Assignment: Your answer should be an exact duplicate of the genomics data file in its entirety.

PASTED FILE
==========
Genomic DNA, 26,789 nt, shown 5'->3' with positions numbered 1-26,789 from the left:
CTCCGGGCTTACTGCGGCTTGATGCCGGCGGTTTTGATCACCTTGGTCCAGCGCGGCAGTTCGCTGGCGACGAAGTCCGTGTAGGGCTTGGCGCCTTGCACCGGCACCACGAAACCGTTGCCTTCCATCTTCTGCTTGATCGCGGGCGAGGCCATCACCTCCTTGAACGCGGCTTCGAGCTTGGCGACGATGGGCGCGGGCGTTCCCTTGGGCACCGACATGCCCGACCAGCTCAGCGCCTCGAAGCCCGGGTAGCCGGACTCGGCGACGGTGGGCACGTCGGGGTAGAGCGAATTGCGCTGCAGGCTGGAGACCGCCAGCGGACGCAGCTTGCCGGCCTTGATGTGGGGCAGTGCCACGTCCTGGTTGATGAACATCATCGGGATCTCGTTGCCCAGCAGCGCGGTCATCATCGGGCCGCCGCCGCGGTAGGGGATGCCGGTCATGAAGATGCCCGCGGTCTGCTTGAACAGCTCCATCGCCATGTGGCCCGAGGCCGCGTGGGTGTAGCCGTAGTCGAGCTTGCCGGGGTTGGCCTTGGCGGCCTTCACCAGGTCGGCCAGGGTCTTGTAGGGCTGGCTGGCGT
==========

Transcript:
Genomic DNA, 26,789 nt, shown 5'->3' with positions numbered 1-26,789 from the left:
CTCCGGGCTTACTGCGGCTTGATGCCGGCGGTTTTGATCACCTTGGTCCAGCGCGGCAGTTCGCTGGCGACGAAGTCCGTGTAGGGCTTGGCGCCTTGCACCGGCACCACGAAACCGTTGCCTTCCATCTTCTGCTTGATCGCGGGCGAGGCCATCACCTCCTTGAACGCGGCTTCGAGCTTGGCGACGATGGGCGCGGGCGTTCCCTTGGGCACCGACATGCCCGACCAGCTCAGCGCCTCGAAGCCCGGGTAGCCGGACTCGGCGACGGTGGGCACGTCGGGGTAGAGCGAATTGCGCTGCAGGCTGGAGACCGCCAGCGGACGCAGCTTGCCGGCCTTGATGTGGGGCAGTGCCACGTCCTGGTTGATGAACATCATCGGGATCTCGTTGCCCAGCAGCGCGGTCATCATCGGGCCGCCGCCGCGGTAGGGGATGCCGGTCATGAAGATGCCCGCGGTCTGCTTGAACAGCTCCATCGCCATGTGGCCCGAGGCCGCGTGGGTGTAGCCGTAGTCGAGCTTGCCGGGGTTGGCCTTGGCGGCCTTCACCAGGTCGGCCAGGGTCTTGTAGGGCTGGCTGGCGT